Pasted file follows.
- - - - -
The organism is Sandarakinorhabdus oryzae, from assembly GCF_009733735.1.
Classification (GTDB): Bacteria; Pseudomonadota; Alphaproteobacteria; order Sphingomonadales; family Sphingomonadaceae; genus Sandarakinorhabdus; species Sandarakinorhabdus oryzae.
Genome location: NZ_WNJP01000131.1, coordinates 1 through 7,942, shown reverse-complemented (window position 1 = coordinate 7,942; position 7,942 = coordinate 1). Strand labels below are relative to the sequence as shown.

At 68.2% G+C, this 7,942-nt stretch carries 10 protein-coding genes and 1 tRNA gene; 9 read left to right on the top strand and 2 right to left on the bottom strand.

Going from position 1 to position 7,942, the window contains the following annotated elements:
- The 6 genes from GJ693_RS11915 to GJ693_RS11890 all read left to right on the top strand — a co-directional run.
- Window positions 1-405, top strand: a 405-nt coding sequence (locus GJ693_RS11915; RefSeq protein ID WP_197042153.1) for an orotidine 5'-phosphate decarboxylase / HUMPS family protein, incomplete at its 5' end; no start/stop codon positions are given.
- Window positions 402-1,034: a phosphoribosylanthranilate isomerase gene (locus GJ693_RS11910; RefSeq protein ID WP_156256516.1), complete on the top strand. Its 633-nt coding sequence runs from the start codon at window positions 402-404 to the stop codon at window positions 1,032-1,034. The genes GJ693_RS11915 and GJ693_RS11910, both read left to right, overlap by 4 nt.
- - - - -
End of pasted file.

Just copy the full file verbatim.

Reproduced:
The organism is Sandarakinorhabdus oryzae, from assembly GCF_009733735.1.
Classification (GTDB): Bacteria; Pseudomonadota; Alphaproteobacteria; order Sphingomonadales; family Sphingomonadaceae; genus Sandarakinorhabdus; species Sandarakinorhabdus oryzae.
Genome location: NZ_WNJP01000131.1, coordinates 1 through 7,942, shown reverse-complemented (window position 1 = coordinate 7,942; position 7,942 = coordinate 1). Strand labels below are relative to the sequence as shown.

At 68.2% G+C, this 7,942-nt stretch carries 10 protein-coding genes and 1 tRNA gene; 9 read left to right on the top strand and 2 right to left on the bottom strand.

Going from position 1 to position 7,942, the window contains the following annotated elements:
- The 6 genes from GJ693_RS11915 to GJ693_RS11890 all read left to right on the top strand — a co-directional run.
- Window positions 1-405, top strand: a 405-nt coding sequence (locus GJ693_RS11915; RefSeq protein ID WP_197042153.1) for an orotidine 5'-phosphate decarboxylase / HUMPS family protein, incomplete at its 5' end; no start/stop codon positions are given.
- Window positions 402-1,034: a phosphoribosylanthranilate isomerase gene (locus GJ693_RS11910; RefSeq protein ID WP_156256516.1), complete on the top strand. Its 633-nt coding sequence runs from the start codon at window positions 402-404 to the stop codon at window positions 1,032-1,034. The genes GJ693_RS11915 and GJ693_RS11910, both read left to right, overlap by 4 nt.